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State hospital works to reduce wait



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SALT LAKE CITY (AP) -- The number of defendants declared incompentent to stand trial who may end up in jail while waiting for beds to open up in the state hospital has been reduced, state officials said.

The Provo hospital has 359 beds, with 100 of those dedicated to people who have been involved in a criminal court proceeding.

In the past, about 20 criminal defendants were on the waiting list, with wait times for a bed stretching to as long as 10 weeks.

A 2007 state audit recommended that the hospital speed up procedures for admitting and discharging those patients. It also suggested charging counties a fee if they did not arrive on time to pick up whose competency had been restored.

"Implementing those strategies was actually very effective," said Utah State Hospital administrator Dallas Earnshaw.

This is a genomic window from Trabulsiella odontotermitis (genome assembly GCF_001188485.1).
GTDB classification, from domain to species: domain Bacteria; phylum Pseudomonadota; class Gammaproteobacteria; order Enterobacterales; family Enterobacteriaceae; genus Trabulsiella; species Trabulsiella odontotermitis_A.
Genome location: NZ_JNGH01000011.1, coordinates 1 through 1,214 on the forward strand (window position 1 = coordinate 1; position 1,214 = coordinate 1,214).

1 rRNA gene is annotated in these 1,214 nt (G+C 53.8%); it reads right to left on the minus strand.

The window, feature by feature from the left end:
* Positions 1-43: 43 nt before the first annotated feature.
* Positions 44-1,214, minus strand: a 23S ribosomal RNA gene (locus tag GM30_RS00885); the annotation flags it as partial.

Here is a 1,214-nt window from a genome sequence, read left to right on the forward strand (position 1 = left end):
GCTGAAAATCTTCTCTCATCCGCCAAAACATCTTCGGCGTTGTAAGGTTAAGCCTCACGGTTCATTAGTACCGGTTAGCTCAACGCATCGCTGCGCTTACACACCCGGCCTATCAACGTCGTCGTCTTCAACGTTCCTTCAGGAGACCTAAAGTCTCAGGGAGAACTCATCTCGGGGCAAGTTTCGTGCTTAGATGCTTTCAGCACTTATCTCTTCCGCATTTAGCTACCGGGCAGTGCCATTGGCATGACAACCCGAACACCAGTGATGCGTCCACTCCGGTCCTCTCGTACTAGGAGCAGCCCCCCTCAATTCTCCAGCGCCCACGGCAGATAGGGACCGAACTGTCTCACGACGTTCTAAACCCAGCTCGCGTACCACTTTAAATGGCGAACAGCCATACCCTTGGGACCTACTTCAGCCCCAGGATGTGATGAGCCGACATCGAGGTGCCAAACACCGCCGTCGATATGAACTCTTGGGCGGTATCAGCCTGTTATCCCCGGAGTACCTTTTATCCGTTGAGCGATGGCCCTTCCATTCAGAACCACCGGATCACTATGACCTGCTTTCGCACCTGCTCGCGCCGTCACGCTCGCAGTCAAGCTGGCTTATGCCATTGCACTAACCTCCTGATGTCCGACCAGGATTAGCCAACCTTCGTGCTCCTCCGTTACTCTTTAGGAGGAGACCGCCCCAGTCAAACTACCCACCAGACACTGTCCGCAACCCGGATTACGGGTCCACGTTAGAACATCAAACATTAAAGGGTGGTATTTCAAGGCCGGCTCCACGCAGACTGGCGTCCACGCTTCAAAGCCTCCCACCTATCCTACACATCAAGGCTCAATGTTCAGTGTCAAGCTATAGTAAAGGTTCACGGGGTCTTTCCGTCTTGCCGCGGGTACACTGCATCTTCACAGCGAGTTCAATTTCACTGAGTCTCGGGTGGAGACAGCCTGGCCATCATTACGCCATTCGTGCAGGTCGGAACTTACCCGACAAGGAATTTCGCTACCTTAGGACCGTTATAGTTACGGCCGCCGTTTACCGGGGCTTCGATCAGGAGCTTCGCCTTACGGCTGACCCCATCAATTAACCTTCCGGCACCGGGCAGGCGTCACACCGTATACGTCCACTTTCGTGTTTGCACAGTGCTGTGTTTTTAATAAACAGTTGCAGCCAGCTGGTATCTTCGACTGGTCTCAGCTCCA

Beginning in March of this year, the average number of people on the waiting list started to decline and hit a low of seven in August. The waiting time was reduced to about five weeks.

Despite increased communication among the courts, jails and the hospital, there are still occasional slip ups.

Phillip Joseph Simmons, 36, who is charged with first-degree felony murder in a Bountiful slaying, was found to be mentally incompetent and was ordered into the hospital in May, but there was no space for him.

He remained in the Davis County Jail until his Sept. 23 hearing, when a judge put him at the top of the waiting list.

Davis County assistant prosecutor Rick Westmoreland said "some miscommunication" involving the hospital resulted in Simmons staying at the jail so long.

"My experience was this was just a glitch, and not a systemic problem," Westmoreland said. "I have not run into this with other cases. Sometimes there's a waiting period, but my experience is more the four- to five-week kind of thing."

(Copyright 2008 by The Associated Press. All Rights Reserved.)

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